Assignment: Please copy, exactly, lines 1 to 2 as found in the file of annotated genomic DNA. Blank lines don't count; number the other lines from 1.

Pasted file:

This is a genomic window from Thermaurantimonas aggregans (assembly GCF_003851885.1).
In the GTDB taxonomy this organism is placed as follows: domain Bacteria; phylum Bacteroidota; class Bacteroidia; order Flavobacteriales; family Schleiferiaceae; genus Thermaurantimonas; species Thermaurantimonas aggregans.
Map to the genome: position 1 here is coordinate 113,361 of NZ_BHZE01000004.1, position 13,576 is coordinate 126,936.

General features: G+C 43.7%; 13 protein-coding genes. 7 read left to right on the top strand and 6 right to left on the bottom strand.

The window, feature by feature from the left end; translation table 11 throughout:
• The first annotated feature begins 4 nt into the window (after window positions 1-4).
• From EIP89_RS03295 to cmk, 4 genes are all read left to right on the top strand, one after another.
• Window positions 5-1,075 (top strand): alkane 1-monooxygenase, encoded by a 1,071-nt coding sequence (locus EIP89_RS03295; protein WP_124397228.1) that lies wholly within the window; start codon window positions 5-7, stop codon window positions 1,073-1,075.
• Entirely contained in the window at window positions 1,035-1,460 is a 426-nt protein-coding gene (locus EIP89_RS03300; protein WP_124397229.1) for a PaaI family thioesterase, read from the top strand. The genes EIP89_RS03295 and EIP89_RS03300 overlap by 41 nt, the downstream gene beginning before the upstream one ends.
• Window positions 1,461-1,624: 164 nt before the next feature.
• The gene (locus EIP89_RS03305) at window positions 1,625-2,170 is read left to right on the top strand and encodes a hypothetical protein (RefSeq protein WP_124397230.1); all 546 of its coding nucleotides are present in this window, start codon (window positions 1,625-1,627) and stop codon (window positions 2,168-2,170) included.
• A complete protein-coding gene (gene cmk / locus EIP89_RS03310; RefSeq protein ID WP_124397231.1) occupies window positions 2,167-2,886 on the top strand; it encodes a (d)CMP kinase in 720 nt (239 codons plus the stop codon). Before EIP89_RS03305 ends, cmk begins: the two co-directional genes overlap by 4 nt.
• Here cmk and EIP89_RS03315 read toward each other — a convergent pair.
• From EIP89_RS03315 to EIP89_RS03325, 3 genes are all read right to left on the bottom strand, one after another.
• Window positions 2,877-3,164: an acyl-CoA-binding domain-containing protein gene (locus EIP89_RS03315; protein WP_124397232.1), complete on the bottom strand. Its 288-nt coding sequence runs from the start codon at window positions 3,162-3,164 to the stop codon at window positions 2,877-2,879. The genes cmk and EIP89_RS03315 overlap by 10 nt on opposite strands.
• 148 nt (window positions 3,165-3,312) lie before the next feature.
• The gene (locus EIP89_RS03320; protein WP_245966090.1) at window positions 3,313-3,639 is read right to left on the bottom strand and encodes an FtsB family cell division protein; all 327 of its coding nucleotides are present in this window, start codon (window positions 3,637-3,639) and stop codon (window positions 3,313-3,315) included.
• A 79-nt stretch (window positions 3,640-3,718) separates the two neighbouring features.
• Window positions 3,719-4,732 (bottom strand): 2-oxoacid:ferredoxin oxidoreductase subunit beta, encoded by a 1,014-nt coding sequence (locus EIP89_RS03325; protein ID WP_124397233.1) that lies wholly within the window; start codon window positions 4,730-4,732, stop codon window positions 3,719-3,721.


This is a genomic window from Thermaurantimonas aggregans (assembly GCF_003851885.1).
In the GTDB taxonomy this organism is placed as follows: domain Bacteria; phylum Bacteroidota; class Bacteroidia; order Flavobacteriales; family Schleiferiaceae; genus Thermaurantimonas; species Thermaurantimonas aggregans.